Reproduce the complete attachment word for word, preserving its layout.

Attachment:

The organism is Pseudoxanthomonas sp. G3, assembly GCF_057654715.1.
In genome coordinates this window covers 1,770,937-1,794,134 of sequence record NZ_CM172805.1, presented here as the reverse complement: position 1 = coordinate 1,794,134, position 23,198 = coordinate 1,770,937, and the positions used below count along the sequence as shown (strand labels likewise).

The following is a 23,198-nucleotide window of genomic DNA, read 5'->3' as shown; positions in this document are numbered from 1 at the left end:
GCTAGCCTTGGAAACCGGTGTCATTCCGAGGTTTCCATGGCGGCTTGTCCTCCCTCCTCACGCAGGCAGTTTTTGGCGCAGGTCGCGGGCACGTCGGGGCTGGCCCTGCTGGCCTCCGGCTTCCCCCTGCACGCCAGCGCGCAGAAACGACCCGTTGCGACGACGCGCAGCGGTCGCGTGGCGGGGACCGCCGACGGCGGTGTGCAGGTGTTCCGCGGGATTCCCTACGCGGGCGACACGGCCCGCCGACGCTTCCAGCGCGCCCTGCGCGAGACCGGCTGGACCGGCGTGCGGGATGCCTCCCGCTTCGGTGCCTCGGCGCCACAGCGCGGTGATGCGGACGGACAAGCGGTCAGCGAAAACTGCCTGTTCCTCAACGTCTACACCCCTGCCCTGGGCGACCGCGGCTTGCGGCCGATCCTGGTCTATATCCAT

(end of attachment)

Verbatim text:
The organism is Pseudoxanthomonas sp. G3, assembly GCF_057654715.1.
In genome coordinates this window covers 1,770,937-1,794,134 of sequence record NZ_CM172805.1, presented here as the reverse complement: position 1 = coordinate 1,794,134, position 23,198 = coordinate 1,770,937, and the positions used below count along the sequence as shown (strand labels likewise).

The following is a 23,198-nucleotide window of genomic DNA, read 5'->3' as shown; positions in this document are numbered from 1 at the left end:
GCTAGCCTTGGAAACCGGTGTCATTCCGAGGTTTCCATGGCGGCTTGTCCTCCCTCCTCACGCAGGCAGTTTTTGGCGCAGGTCGCGGGCACGTCGGGGCTGGCCCTGCTGGCCTCCGGCTTCCCCCTGCACGCCAGCGCGCAGAAACGACCCGTTGCGACGACGCGCAGCGGTCGCGTGGCGGGGACCGCCGACGGCGGTGTGCAGGTGTTCCGCGGGATTCCCTACGCGGGCGACACGGCCCGCCGACGCTTCCAGCGCGCCCTGCGCGAGACCGGCTGGACCGGCGTGCGGGATGCCTCCCGCTTCGGTGCCTCGGCGCCACAGCGCGGTGATGCGGACGGACAAGCGGTCAGCGAAAACTGCCTGTTCCTCAACGTCTACACCCCTGCCCTGGGCGACCGCGGCTTGCGGCCGATCCTGGTCTATATCCAT